Employing The Elderly
By: Janet K.
Have you ever wondered why most companies have a handful of older people working for them? The struggle is real employing the elderly. For instance, traditional thinking is people in their 60’s or older don’t have the education or training to function in most office, technological, manufacturing, medical, and retail settings.
It all comes down to money. Older people are more expensive to the bottom line of companies. High-risk medical coverage, high pay rates, and minimal education come at a
great cost. Some older people are more established than their younger counterparts. With mortgages, grown children, and a fear of losing their job to a person straight out of college which they have to train to take over their position. The wealth of knowledge from life’s many lessons which pours out of the mouths of older people is priceless.
Would you remove an employee from the job they’d been doing effectively for over twenty-seven years to save a few bucks for the company?
“In 2006, average turnover rates in the United States varied between around 15 percent annually for durable goods manufacturing employees to as high as 56 percent for the restaurant and hospitality industry.” - Nobscot Corporation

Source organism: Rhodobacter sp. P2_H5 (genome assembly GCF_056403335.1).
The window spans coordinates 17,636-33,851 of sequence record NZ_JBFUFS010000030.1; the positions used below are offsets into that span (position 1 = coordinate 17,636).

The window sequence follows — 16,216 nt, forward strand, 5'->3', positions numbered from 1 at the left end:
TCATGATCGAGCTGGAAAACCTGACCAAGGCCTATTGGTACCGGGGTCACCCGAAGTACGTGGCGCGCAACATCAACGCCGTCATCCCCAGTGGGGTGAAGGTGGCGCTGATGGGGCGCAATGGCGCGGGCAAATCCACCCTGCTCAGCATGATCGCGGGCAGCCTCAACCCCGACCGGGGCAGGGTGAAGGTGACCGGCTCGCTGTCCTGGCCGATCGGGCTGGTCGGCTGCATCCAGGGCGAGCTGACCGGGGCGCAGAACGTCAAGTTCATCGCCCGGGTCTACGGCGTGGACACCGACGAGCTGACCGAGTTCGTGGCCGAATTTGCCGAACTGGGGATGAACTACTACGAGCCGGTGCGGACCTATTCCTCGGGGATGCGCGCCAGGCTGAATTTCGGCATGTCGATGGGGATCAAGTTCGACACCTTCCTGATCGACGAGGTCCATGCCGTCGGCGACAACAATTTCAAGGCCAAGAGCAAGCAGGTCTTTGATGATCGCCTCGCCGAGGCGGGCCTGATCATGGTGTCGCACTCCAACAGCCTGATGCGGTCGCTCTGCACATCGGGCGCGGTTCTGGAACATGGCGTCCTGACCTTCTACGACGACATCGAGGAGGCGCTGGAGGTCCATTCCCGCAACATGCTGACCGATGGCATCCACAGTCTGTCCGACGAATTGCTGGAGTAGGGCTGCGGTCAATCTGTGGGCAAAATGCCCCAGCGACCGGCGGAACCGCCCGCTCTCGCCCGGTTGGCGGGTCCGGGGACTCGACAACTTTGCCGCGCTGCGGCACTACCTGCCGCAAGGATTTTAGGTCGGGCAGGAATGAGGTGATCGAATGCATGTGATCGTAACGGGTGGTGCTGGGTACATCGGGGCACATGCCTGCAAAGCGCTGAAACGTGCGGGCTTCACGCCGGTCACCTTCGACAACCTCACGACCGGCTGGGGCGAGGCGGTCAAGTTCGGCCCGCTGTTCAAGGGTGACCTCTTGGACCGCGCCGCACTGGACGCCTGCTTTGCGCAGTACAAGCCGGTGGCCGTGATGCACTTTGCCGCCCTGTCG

High turnover rates, age discrimination lawsuits, inadequate business practices, and poor office etiquette can decrease dramatically by employing older people. The safe-harbor approach could be used to experiment with ways to overcome hiring barriers confronting older workers. Overcoming this barrier will in, turn, decrease the annual amount of age-discrimination lawsuits submitted to the Equal Employment Opportunities Commission (EEOC).
The struggle is real employing the elderly. Remember you are aging, so what do you think can be done to encourage companies to employ people sixty years old or older?
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